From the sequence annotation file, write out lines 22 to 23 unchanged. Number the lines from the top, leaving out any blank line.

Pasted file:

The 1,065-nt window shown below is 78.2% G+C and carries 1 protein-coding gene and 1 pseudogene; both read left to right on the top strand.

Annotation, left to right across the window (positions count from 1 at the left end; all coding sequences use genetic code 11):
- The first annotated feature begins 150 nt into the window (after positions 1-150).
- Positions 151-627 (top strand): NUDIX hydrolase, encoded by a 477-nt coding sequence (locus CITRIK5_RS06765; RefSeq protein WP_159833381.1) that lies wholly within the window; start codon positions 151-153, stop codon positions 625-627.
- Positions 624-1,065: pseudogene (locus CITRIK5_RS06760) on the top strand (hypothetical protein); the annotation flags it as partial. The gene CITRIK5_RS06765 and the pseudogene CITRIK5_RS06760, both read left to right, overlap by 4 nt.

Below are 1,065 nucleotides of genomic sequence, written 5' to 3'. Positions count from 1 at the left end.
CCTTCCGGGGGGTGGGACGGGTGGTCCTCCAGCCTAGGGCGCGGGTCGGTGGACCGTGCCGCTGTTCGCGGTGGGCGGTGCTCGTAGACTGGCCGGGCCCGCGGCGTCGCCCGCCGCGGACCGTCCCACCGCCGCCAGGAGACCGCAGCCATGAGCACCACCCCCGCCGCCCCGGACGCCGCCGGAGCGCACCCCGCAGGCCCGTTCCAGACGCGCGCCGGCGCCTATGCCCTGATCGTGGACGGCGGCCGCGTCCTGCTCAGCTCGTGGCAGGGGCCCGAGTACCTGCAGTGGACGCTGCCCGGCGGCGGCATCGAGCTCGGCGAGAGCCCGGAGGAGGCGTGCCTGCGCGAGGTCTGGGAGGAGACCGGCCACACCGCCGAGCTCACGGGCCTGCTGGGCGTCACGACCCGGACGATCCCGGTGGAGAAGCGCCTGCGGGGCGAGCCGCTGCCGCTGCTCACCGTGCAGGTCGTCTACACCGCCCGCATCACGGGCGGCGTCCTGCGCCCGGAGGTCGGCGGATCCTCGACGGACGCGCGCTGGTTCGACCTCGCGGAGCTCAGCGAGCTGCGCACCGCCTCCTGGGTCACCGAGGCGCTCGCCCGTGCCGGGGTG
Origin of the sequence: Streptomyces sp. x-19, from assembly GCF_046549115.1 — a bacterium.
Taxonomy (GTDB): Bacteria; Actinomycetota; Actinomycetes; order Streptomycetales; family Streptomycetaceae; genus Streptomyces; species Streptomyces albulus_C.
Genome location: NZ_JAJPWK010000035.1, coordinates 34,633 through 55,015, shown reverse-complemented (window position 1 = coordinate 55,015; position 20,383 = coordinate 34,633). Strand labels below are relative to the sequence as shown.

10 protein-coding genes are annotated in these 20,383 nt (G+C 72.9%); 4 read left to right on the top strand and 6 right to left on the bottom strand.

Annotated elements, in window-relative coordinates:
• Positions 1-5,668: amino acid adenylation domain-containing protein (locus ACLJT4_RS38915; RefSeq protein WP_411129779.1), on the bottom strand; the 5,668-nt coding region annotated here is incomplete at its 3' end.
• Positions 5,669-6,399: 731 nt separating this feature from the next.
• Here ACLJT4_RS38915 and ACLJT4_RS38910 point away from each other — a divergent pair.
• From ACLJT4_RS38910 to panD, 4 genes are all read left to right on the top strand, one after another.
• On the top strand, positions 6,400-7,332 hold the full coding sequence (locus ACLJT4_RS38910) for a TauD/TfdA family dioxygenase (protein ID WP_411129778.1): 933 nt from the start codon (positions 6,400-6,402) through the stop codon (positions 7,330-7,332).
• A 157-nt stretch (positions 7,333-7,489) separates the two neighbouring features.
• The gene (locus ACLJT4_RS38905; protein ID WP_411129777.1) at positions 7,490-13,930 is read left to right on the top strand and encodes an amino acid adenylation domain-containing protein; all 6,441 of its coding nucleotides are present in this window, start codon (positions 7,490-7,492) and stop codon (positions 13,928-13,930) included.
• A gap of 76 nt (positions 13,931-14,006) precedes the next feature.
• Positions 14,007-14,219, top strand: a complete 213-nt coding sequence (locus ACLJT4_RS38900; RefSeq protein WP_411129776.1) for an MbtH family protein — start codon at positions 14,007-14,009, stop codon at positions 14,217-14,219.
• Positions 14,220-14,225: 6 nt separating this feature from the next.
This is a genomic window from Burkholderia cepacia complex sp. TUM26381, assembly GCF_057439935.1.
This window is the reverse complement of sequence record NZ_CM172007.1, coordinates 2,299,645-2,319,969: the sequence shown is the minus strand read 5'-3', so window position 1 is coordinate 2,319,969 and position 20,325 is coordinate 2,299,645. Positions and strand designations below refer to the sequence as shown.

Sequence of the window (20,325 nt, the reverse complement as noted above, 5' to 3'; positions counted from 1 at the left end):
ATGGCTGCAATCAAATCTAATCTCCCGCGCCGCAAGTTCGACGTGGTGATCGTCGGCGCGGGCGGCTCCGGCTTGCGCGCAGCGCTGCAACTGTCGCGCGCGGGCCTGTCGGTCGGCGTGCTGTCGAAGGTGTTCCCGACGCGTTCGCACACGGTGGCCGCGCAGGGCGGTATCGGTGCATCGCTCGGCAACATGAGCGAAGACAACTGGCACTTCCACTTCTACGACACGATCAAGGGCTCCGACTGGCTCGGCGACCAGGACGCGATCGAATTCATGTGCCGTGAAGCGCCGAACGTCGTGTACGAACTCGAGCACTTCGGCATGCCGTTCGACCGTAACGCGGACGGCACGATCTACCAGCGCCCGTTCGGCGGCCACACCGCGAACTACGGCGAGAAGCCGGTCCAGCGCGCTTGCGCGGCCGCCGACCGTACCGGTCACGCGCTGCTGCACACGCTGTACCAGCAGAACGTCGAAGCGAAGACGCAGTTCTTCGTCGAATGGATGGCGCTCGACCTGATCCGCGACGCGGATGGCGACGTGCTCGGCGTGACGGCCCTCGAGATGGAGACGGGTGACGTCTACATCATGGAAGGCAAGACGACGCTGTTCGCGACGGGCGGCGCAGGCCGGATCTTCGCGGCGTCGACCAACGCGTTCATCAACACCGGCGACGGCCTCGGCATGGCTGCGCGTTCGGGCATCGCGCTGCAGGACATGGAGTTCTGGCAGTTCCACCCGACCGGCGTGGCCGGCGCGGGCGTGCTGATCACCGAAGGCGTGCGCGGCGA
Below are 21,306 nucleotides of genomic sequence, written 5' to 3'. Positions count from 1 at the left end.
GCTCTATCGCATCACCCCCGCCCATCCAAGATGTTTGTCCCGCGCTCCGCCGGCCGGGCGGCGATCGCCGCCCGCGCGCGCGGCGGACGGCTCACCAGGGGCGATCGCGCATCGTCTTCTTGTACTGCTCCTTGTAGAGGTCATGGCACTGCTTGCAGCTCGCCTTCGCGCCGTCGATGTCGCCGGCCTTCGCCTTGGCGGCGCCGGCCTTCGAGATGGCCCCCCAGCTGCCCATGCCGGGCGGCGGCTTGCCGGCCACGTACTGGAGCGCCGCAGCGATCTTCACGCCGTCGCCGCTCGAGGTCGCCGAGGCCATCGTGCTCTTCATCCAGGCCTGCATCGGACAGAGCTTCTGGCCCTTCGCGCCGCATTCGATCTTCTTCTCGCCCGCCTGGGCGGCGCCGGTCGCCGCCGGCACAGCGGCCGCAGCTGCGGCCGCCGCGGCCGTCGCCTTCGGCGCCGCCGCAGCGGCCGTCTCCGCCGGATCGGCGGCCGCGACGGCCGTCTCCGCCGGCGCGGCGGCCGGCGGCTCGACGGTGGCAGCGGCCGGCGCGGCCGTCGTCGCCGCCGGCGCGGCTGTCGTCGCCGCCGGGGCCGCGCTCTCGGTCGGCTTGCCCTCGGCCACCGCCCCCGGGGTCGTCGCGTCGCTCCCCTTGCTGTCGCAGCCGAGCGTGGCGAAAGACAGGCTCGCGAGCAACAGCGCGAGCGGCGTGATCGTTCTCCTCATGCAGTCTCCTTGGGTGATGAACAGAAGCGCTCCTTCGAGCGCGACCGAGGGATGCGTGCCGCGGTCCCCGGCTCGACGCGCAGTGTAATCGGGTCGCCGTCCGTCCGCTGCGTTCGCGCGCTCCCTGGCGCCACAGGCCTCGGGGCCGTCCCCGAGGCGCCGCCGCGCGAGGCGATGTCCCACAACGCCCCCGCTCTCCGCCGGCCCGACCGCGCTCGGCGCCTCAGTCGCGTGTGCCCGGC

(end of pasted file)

• Positions 14,220-14,225: 6 nt separating this feature from the next.
This is a genomic window from Burkholderia cepacia complex sp. TUM26381, assembly GCF_057439935.1.